What Happens When You Drink Too Much at Mile High Stadium?

Aftermath in the parking lot outside of Rocky Mountain Showdown.
Aftermath in the parking lot outside of Rocky Mountain Showdown. Conor McCormick-Cavanagh
Every year, undergrads and alumni of CU Boulder and Colorado State University gather to see their teams compete for college football bragging rights. The Rocky Mountain Showdown might not garner national attention like the Auburn and Alabama game, but it's still fun to see two of Colorado's biggest college football programs duke it out on the gridiron.

This year, the game took place at Broncos Stadium at Mile High on Friday, August 31. Fans showed up hours before the game, took out their grills and started drinking. Typical for a college football pregame, some fans drank a bit too much.

Denver Health's Denver CARES Detoxification and Drug and Alcohol Rehabilitation facility, located at 1155 Cherokee Street, treats people with serious heroin addictions, alcohol dependency, and those overserved at a football game at Mile High. Some go there for ninety days, or a five-day detox, or to sleep off a wild night. Seventeen people were transported from the stadium and parking lot to the detox facility last Friday, according the Denver Sheriff Department.

"Friday's game is very busy. We end up having extra sheriff department vans that can run right to detox," says Scott Bliek, the assistant general manager at the stadium.

click to enlarge Sheriff vans park outside the stadium to take any serious law-breakers in. - CONOR MCCORMICK-CAVANAGH
Sheriff vans park outside the stadium to take any serious law-breakers in.
Conor McCormick-Cavanagh
Seated on a bench outside Denver CARES the morning after the game was a bespectacled man in his thirties wearing a CU Boulder shirt.

Jim, who asked that we not use his real name, doesn't drink often, maybe once a year, he said. On Friday night, he had three mixed drinks and a beer. Midway through the third quarter, he threw up on the floor below his seat. He and his friends cleaned it up, but stadium security wound up paying them a visit. He said he didn't argue with them, but they told police he was being hostile. He was transported to Denver CARES after blowing a .1 BAC.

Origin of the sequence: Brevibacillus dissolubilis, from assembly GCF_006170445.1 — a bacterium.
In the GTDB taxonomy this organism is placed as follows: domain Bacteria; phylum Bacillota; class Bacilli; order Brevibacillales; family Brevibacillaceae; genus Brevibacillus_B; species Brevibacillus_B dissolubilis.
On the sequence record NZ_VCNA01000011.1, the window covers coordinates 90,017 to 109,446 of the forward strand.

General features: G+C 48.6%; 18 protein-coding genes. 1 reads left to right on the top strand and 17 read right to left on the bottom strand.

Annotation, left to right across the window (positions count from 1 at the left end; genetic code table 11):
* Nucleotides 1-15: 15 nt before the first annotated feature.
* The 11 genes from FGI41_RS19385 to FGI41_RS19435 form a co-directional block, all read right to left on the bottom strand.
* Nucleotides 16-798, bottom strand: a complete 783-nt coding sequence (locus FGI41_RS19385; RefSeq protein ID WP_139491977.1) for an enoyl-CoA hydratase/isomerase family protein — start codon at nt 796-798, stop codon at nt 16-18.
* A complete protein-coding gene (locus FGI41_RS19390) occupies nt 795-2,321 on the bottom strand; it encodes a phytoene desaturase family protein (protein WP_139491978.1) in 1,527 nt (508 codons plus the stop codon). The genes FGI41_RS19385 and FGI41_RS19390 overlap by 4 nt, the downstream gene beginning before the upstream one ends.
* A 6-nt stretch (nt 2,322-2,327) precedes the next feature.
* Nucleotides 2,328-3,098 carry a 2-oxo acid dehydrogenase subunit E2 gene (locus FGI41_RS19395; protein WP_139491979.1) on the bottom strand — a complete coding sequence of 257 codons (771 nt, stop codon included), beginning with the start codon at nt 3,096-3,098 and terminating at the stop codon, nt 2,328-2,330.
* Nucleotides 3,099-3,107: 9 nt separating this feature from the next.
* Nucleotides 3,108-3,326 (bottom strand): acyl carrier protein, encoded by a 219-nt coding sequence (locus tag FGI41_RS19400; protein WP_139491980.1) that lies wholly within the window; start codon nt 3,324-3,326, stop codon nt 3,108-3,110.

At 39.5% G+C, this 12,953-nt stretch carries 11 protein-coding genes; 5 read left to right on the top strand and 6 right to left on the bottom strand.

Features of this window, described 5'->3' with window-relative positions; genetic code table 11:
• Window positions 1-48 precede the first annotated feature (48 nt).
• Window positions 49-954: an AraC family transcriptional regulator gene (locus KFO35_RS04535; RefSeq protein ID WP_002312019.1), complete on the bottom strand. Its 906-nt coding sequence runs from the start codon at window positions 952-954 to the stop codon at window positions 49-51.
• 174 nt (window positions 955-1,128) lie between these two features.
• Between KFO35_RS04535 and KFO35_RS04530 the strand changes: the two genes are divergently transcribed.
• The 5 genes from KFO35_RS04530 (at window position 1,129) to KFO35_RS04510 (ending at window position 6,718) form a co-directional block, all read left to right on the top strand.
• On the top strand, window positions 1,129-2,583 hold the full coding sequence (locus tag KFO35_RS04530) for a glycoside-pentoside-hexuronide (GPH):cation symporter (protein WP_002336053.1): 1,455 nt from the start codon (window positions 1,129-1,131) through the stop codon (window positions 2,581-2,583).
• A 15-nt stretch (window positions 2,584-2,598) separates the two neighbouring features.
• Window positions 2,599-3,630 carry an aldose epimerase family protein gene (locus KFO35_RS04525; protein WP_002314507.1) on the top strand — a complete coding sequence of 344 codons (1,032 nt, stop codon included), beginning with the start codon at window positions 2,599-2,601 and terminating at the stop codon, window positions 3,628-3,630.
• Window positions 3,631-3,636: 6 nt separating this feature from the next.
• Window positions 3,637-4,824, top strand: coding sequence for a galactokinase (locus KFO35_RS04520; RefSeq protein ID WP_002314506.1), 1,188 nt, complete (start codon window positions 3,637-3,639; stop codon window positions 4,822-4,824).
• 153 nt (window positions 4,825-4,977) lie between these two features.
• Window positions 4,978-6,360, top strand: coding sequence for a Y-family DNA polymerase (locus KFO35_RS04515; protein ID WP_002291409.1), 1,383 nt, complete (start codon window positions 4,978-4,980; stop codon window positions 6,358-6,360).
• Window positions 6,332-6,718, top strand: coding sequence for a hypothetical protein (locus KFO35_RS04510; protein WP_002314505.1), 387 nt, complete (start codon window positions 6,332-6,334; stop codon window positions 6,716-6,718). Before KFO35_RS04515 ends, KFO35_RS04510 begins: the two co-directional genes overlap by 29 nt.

Jim is not facing any legal repercussions, but he has to pay a $315 bill from Denver CARES.

"It's a giant room with a whole lot of beds," he said of the detox facility. "There were a lot of college kids. I tried to sleep and drink as much water as possible, but there was no quiet."

As he pointed out, some fans never even made it to the game. Paul was one such fan.

click to enlarge Benches outside Denver Cares where discharged patients wait to be picked up. - CONOR MCCORMICK-CAVANAGH
Benches outside Denver Cares where discharged patients wait to be picked up.
Conor McCormick-Cavanagh
Wearing a CU Boulder shirt and a backwards hat, Paul, who also asked that we not use his real name, walked out of the facility around 10:30 a.m. on Saturday. Paul went too hard pregaming in the parking lot and wound up sprawled out on the grass. After being approached by security, the senior engineering student at CU Boulder blew a .28 BAC.

"I just read," in the detox facility, he said. "There are books there, but I don't remember what book I read. They don't turn the lights off, and there's nothing to eat until 7 o'clock."

After spending a bit of time at the facility, Paul was convinced that he was fine to leave and asked to blow into the breathalyzer. Temporary visitors like Paul and Jim have to blow a double zero before they can leave.

Paul blew a .22 BAC. He blew five more times before finally reaching the long-awaited double zero.

Friday's game wasn't the first time that Paul was apprehended for being too drunk. When he was a freshman, he got sent to jail for public intoxication. "Jail was better," he said, adding that he got a pen and paper to pass the time.

But detox wasn't all bad, either. Staff made Paul and others in the facility aware of CU's beatdown of CSU on Friday night. "That was sick," he said.

Paul also got a bill from the center but plans to not pay it. "It's a fucking half-grand," he said.

Deciding to treat himself, Paul splurged on an Uber XL ride back to Boulder. Asked what he would do when he got home, he smiled and said, "Not drink, that's for sure."
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Conor McCormick-Cavanagh is a staff writer at Westword, where he covers a range of beats, including local politics, immigration and homelessness. He previously worked as a journalist in Tunisia and loves to talk New York sports.